Case of an FQDN Issue

The phrase, "I can't access my shared drive" was intermittent, but becoming common for a remote location connected via an MPLS circuit. Without hesitation the finger was pointed at the network and my phone rang. People connect to shared drives everyday, but it is one of those things they take for granted. Behind the scenes there are many layers of technology, protocols, and devices working together to make those connections happen. I can’t count the number of ways to hinder performance of a network share or prevent it from working altogether. *SPOILER* If you’re like me and you like to know the big picture first, the problem in this case was DNS. Read on for the details, or just know a great test is to place a ‘.’ at the end of your DNS path. To kick things off I asked for a screen shot of the error. This is what I received: Obviously, this was not very helpful (are error messages ever?)....
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Problems After Updates?

One of the most common problems any IT admin faces is a software update. While software updates are generally considered a good thing, because they patch security flaws, fix bugs, try to improve performance, and more, they are also a common source of problems. Every admin knows to be ready for calls after a scheduled maintenance window. This issue was no different.   A ticket came in stating users could not access a web app through the backend system after an upgrade to Java 1.7. The server, java, and app logs all looked ok and appeared to be running properly. Also, interestingly, the web app worked when accessed directly from a web browser. This sounded like a perfect opportunity for a quick packet capture and analysis. Here is what was produced:     *Note: In order to maintain the SSL session info I could not anonymize this, so I'm just using a screen shot instead of sharing the capture on CloudShark.   I've done quite a few...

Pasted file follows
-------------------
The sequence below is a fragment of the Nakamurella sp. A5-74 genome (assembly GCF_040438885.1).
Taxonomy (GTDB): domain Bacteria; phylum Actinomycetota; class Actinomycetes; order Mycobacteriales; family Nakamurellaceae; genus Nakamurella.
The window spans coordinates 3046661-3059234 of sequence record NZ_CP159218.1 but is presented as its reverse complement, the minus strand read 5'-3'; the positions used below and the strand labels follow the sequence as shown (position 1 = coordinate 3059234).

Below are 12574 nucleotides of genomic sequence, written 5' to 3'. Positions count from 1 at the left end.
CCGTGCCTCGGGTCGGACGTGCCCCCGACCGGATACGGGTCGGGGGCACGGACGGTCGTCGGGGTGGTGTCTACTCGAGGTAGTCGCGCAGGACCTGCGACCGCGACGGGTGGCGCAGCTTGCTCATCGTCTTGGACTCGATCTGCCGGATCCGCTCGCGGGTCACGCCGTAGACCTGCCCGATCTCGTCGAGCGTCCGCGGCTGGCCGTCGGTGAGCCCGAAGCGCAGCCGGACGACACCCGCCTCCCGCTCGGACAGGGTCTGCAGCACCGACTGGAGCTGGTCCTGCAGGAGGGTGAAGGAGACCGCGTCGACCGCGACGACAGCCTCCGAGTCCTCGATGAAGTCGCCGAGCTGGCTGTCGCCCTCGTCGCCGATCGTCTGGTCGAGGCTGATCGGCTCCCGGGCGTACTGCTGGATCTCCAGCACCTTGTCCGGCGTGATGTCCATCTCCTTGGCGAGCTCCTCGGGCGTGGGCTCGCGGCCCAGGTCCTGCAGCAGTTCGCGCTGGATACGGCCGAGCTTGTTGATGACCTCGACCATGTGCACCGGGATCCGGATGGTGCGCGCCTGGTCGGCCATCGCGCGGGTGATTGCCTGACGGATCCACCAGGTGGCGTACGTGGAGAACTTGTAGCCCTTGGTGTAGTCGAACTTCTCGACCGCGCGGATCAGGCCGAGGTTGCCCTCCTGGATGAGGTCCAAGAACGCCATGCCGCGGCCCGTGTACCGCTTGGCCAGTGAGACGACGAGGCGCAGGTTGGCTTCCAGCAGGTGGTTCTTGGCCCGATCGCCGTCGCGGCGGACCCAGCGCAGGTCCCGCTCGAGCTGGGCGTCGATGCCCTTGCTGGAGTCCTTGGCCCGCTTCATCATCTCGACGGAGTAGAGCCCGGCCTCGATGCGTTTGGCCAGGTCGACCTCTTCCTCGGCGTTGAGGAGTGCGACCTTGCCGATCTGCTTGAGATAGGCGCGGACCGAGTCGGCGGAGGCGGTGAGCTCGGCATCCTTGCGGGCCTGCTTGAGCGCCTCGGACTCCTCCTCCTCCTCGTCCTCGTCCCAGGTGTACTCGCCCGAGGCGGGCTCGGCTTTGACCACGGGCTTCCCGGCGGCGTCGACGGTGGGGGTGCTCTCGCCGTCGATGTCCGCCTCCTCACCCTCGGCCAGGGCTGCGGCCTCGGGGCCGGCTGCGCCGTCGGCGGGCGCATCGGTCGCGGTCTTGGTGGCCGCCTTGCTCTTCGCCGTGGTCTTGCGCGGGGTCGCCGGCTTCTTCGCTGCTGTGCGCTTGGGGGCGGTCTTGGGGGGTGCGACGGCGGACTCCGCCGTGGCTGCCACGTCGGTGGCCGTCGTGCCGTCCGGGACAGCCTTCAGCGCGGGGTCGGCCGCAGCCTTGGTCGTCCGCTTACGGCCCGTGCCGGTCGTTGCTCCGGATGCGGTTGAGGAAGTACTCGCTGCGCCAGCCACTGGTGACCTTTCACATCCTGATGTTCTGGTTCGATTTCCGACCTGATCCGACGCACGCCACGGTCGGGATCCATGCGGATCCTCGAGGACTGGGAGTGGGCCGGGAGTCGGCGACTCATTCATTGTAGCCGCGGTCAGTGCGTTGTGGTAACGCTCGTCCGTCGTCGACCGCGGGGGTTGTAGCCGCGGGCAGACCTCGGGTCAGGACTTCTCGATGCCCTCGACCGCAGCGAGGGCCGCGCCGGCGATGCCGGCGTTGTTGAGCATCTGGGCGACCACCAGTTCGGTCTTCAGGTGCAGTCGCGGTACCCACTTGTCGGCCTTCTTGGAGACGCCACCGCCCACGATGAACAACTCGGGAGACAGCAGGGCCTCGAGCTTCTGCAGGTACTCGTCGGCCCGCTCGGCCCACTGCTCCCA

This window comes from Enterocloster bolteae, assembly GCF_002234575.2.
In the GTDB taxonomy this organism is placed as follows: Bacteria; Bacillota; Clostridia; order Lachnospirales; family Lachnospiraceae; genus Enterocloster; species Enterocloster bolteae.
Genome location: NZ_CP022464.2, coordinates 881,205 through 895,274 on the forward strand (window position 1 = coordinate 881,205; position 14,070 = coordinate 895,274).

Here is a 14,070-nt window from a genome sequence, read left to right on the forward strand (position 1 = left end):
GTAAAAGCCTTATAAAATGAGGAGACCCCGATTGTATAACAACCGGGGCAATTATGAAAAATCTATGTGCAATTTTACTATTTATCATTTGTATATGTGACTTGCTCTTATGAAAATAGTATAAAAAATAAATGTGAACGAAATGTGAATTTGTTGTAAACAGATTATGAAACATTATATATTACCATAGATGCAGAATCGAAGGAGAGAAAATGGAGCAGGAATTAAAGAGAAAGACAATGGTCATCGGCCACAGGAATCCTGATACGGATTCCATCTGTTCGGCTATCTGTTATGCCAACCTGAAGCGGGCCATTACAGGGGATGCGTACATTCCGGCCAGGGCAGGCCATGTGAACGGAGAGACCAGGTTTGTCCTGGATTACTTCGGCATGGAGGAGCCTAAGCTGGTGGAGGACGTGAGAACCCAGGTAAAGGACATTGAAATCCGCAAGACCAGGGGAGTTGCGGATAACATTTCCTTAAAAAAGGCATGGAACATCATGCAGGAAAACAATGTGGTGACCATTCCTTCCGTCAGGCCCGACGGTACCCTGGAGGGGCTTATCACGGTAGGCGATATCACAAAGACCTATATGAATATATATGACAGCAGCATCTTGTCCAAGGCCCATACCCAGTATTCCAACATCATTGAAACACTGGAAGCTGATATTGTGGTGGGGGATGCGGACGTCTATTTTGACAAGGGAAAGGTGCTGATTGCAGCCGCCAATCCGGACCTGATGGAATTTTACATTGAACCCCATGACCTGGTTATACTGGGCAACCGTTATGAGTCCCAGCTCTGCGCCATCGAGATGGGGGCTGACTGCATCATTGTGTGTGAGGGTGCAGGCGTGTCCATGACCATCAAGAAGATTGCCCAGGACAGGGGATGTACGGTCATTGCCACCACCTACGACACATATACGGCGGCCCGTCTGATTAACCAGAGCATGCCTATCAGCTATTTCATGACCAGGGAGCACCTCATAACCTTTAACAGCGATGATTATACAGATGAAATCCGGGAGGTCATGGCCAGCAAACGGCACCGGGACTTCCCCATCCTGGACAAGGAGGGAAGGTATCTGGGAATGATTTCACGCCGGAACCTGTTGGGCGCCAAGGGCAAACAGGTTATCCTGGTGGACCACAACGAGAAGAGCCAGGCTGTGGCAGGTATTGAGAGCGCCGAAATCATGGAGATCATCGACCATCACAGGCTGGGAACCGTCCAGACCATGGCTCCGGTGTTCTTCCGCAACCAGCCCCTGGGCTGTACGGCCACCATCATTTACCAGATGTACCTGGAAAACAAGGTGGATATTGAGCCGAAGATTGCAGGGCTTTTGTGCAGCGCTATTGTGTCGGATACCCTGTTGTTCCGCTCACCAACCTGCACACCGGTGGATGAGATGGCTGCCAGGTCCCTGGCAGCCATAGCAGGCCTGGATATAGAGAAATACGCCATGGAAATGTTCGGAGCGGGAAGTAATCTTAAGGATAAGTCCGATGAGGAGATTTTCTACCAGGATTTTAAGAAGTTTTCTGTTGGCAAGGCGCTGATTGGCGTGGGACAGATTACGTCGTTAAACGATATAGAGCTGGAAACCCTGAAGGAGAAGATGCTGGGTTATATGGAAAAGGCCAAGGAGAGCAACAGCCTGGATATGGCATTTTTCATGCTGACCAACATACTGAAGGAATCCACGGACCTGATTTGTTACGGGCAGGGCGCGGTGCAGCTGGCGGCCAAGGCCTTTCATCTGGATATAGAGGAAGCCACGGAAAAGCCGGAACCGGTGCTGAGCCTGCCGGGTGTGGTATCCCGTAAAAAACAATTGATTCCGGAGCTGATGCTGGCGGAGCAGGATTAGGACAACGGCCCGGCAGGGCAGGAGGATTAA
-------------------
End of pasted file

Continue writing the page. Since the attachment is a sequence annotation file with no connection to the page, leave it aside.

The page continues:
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Case of the Large Header

Just because you can do something doesn't always mean you should. One such example of this is using large HTTP headers. While the HTTP specification itself doesn't set boundaries, most web servers have default limits around 8 KB. Other devices in the path such as firewalls/WAFs, proxies, and load balancers also have similar limits.   Problem The application testers were receiving a reset error. Their application and web server logs did not show any problems.   Analysis The first question asked was, "If the web server isn't sending the reset error, what is?" In this case we found there were several devices in the path including a domain firewall and a load balancer. The firewall admin saw two-way traffic hitting an accept rule and passing through. That left the load balancer. The load balancer admin confirmed via a packet capture that it was, in fact, sending a reset near the end of the TCP stream. Why would the load balancer send a reset? A load balancer does exactly that....balances...
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Case of the Named Pipes

Case of the Named Pipes

Problem I have come to expect vague error messages that seemingly blame the network. This one is no different. Server Error in '/' Application. The network path was not found Description: An unhandled exception occurred during the execution of the current web request. Please review the stack trace for more information about the error and where it originated in the code. Exception Details: System.ComponentModel.Win32Exception: The network path was not found Source Error: An unhandled exception was generated during the execution of the current web request. Information regarding the origin and location of the exception can be identified using the exception stack trace below. (The stack trace is long and doesn't actually provide root cause either, so I omitted it to keep this post brief.)   In this case, a web server was providing the error above after receiving a user request and attempting to connect to a backend database. Unless there are other dependencies, the problem is between the web server and database. Both ping tests and telnet tests to...
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